Clothilde always knew. She could not be wrong.
She was, again that night, not
wrong. But I was unprepared for how suddenly Jules would prove Tante Clothilde right.
Jules appeared in my room in
three nights' time, under the silver sliver of the growing moon. He waited for
me just inside my opened door.
His hand shot out of the damp
darkness and put out the lamp I carried. Then he gripped my wrist and pulled me
into the room that smelled of sweaty skin and the breath of tired sleepers.
I was ashamed of this room,
though Tante Clothilde had cared
for me in here ever since I could remember. Most nights, I looked forward to
the woody darkness and my familiar cot above the mildewed and softly splintered
floor, ruined by summer floods. But a year ago, as I read Jules's awkward, yearning
poems, I also began to feel ashamed that Jules might see me in here, someday.
I did not want him to follow me
in here, as I heard from Tante
Clothilde that most owners did with the women they liked. A year ago, I refused
to allow him in here any longer.
Mistaking my shyness, Tante Clothilde had offered to sleep in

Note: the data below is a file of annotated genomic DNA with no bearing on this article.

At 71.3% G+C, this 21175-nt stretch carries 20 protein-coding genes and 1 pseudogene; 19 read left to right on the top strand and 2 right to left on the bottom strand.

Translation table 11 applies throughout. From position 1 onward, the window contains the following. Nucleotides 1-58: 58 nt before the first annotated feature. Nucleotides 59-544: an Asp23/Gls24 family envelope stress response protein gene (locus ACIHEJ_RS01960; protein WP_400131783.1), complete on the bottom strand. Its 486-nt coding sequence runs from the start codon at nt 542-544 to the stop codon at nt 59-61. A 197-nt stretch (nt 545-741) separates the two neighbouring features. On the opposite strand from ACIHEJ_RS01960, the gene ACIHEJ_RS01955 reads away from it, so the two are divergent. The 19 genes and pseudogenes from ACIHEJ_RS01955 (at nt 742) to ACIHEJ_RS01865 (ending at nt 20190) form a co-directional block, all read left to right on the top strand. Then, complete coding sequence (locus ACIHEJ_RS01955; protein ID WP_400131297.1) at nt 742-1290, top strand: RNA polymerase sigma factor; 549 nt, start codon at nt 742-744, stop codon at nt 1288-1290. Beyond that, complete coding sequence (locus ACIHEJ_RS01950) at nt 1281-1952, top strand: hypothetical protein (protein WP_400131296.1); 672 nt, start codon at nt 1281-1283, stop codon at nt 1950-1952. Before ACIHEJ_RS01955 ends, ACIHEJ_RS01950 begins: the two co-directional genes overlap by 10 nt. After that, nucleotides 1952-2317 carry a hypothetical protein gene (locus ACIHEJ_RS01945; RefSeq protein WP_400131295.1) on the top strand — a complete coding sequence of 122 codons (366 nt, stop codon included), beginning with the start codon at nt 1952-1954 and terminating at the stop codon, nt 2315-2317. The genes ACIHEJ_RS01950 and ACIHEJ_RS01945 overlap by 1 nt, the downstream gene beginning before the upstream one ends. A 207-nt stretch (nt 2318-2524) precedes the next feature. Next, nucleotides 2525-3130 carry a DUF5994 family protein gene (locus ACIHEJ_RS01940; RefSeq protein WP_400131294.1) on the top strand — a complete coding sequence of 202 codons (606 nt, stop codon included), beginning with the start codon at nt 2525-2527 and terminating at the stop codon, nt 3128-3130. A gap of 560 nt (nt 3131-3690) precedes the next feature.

the kitchen, creeping with her visiting husband through the courtyard shadows.
This was sensitive of her. For she had only asked that I turn my back, eating
the little gifts her husband brought me as I fell asleep listening to the sweet
thoughts in my mind rather than the sounds that followed her husband's soft
scrabbling at our alley window.
"The Madame will never allow Jules's father to
buy or rent him a garconniere
of his own, some nice little apartment where you two can set up
Clothilde reasoned. "You must learn to strike while the iron is hot. Let
him come to you in our room. The kitchen floor can be quite comfortable for me,
for one or two nights. Don't let your concern for me keep you from snatching
with both hands at a chance for happiness." She snatched at the air to
show how it must be done.
Clothilde meant well. But I had always thought that Jules's and my love would
never need a garconniere. Jules and I would never share our love
in sneaky stolen moments spent clutching and crying out.
I would be bedded like a bride.
Our love would have a home of its own. We would wake together over coffee and
sleep again after brandy, for the rest of our lives.
I was sure Jules felt as I did. I'd memorized his wistful poems.
Stars in the
you and I
separate from mine,
And I remain
Is in you ...
Until he pulled me into my own
room's darkness and put a hand over my mouth. Suddenly, I was unsure that Jules